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Viagra Wrongful Death Lawsuit Filed Over Fatal Case of Melanoma

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The family of a man who died from melanoma has filed a product liability lawsuit against Pfizer, alleging that he developed the fatal case of skin cancer due to side effects of Viagra

The complaint (PDF) was filed in the U.S. District Court for the Northern District of California on June 6, over the wrongful death of Gary E. Udell, alleging that Pfizer failed to adequately warn consumers and the medical community that their popular erectile dysfunction drug may exacerbate melanoma, an aggressive and potentially life threatening form of cancer that develops on the skin.

Udell began taking Viagra in November 2000, and the family indicates that he continued to use the drug until December 2013. In June 2004, Udell was diagnosed with malignant melanoma on his back, and underwent a year of Adjuvant Interferon therapy. However, in October 2011, a mass was detected in his chest and it was determined to be metastatic melanoma a few months later.

Following a battle over the next few years, Udell died on February 11, 2014, due to respiratory failure as a result of postobstructive pneumonia and sepsis. The Viagra wrongful death lawsuit filed by the family alleges that this was a side effect of the metastatic melanoma.

“As a direct, proximate and legal result of Pfizer’s negligence and wrongful conduct, and the unreasonably dangerous and defective characteristics of the drug Viagra, Gary E. Udell suffered severe and permanent physical and emotional injuries, including an untimely and wrongful death,” the lawsuit states. “His physical injuries included melanoma as well as repeated invasive tests and chemotherapy necessitated by his advanced metastatic melanoma diagnosis.”

Viagra (sildenafil citrate) was introduced by Pfizer in 1998, and it has become one of the most widely recognized brand-name medications on the market in the United States, used by millions of men to treat impotence and sexual dysfunction, including the inability to develop or maintain an erection.

Since its approval, Viagra has been prescribed to an estimated 35 million men, and is widely marketed direct-to-consumers, encouraging men to ask their doctors for a prescription if they have trouble obtaining or maintaining an erection. However, independent studies released in recent years have found a link between Viagra and melanoma, suggesting that the erectile dysfunction drug may reduce the body’s ability to resist the spread of the skin cancer.

The case filed by Udell’s family joins a growing number of similar Viagra melanoma lawsuits filed in courts throughout the U.S., each involving similar allegations that Pfizer knew or should have known about the risk, yet placed their desire for profits before consumers safety by withholding information from consumers and the medical community.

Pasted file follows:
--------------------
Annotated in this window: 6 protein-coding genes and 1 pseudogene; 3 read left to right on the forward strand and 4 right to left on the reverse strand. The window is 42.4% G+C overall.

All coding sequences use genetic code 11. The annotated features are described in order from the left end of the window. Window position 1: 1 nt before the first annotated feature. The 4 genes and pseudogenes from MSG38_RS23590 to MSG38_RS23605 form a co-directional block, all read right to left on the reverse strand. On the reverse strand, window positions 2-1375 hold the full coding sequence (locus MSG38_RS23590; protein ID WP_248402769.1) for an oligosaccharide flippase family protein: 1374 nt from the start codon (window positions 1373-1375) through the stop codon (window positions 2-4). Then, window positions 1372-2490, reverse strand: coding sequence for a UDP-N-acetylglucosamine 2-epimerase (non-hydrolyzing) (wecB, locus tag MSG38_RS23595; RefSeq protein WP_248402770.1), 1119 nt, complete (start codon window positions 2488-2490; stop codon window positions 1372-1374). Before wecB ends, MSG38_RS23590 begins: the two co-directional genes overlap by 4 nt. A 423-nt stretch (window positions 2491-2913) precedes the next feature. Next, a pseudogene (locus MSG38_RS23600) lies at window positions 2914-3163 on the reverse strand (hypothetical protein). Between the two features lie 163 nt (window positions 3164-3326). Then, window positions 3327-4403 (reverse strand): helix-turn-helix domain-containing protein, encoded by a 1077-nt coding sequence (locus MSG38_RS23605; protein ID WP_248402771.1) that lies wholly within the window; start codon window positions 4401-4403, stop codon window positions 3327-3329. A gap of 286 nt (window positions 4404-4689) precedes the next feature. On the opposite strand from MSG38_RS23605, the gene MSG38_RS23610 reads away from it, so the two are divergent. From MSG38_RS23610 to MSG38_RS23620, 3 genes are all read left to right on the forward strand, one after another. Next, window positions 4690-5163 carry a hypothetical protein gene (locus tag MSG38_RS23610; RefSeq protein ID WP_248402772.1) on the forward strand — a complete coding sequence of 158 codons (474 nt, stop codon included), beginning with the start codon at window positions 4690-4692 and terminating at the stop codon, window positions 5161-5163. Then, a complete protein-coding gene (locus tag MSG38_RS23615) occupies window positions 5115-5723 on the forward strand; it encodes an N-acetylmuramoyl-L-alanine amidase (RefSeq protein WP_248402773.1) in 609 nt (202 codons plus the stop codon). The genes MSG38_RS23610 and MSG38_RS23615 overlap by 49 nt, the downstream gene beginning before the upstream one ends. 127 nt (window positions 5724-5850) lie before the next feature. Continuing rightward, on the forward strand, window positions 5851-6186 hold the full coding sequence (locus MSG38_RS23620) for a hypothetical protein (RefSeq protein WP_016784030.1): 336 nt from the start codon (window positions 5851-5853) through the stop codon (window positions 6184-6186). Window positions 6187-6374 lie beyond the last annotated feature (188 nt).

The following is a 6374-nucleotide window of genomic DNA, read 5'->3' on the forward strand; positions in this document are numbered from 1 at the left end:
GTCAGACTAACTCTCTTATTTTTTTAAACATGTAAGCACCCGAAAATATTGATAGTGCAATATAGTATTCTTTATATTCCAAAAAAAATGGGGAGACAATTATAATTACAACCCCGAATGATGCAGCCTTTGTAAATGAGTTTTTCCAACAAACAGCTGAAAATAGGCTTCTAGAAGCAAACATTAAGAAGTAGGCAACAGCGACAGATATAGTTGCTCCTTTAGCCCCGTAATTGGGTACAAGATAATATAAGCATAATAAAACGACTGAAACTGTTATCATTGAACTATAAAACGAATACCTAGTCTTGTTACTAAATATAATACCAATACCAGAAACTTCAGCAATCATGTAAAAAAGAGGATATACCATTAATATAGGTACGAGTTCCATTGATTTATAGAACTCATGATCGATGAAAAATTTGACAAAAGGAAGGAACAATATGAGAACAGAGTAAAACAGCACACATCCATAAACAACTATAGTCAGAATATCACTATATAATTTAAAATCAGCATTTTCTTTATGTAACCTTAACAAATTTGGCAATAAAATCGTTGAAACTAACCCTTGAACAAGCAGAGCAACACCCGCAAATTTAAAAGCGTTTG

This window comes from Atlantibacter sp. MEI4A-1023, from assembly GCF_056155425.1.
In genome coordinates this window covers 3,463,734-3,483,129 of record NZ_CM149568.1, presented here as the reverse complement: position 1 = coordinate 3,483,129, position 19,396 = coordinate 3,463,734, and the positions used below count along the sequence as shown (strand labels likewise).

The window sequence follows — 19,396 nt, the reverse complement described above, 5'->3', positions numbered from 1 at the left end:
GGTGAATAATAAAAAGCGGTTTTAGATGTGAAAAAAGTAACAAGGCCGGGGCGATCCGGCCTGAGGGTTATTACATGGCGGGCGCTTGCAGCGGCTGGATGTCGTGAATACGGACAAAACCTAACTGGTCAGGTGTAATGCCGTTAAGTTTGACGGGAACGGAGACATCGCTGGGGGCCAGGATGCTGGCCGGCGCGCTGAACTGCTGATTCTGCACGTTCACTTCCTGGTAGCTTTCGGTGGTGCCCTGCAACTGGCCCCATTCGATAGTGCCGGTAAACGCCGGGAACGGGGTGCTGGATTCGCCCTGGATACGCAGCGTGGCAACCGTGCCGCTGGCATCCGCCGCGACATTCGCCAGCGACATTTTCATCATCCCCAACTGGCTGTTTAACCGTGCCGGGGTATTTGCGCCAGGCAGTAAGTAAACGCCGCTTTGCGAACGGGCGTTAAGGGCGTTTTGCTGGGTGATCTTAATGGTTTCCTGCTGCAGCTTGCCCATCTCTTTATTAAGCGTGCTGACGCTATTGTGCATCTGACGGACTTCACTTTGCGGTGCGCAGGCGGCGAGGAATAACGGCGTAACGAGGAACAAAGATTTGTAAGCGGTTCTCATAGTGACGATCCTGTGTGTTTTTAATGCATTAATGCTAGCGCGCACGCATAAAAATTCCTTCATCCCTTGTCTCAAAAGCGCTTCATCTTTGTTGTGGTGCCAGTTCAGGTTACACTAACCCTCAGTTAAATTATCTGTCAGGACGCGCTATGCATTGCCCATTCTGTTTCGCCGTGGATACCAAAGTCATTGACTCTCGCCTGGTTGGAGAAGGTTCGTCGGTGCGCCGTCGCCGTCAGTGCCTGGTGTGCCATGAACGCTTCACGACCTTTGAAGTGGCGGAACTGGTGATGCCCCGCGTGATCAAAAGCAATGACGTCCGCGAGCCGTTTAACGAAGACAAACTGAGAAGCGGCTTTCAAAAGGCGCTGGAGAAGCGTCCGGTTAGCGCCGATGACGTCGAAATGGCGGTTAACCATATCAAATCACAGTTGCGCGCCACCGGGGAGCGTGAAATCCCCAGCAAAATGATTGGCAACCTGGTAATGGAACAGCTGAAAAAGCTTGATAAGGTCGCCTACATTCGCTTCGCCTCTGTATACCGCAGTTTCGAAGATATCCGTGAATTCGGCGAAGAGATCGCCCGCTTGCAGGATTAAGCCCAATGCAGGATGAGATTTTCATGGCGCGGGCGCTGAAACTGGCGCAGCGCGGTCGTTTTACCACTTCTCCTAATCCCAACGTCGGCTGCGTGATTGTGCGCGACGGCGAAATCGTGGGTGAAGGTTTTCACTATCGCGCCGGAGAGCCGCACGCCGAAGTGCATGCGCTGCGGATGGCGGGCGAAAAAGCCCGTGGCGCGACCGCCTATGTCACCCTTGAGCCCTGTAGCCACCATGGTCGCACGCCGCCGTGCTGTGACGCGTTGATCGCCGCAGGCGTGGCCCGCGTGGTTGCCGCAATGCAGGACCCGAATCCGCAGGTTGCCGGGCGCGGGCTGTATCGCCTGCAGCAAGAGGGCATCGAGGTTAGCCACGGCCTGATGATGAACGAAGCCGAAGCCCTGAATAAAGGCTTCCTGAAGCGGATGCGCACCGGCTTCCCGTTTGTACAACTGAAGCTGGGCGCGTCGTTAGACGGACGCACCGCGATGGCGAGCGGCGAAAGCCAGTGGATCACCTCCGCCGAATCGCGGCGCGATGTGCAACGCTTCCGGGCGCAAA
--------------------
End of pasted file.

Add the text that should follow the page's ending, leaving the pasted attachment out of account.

Plaintiffs allege that if Viagra skin cancer warnings had been provided, they may have avoided serious and sometimes fatal cases of melanoma by more carefully monitoring for changes on the skin, or by electing not to use the prescription treatment for erectile dysfunction.

Given the similar questions of fact and law raised in lawsuits over Viagra filed throughout the federal court system, the U.S. Judicial Panel on Multidistrict Litigation (JPML) established consolidated pretrial proceedings for the litigation earlier this year, centralizing all cases before U.S. District Judge Richard Seeborg in the Northern District of California. The move is designed to reduce the risk of duplicative discovery into common issues in the cases, avoid conflicting pretrial rulings from different courts and to serve the convenience of the parties, witnesses and the judicial system.

Udell’s case will be included in the Viagra MDL, where it is expected that a small group of “bellwether” cases will be scheduled for early trial dates to help gauge how juries may respond to certain evidence and testimony that may be offered throughout the claims.

While the outcomes of these early test trials will not be binding on plaintiffs whose cases are not selected to go before the first juries, they may help the parties negotiate Viagra melanoma settlements and avoid the need for hundreds of cases to go before juries throughout the U.S.

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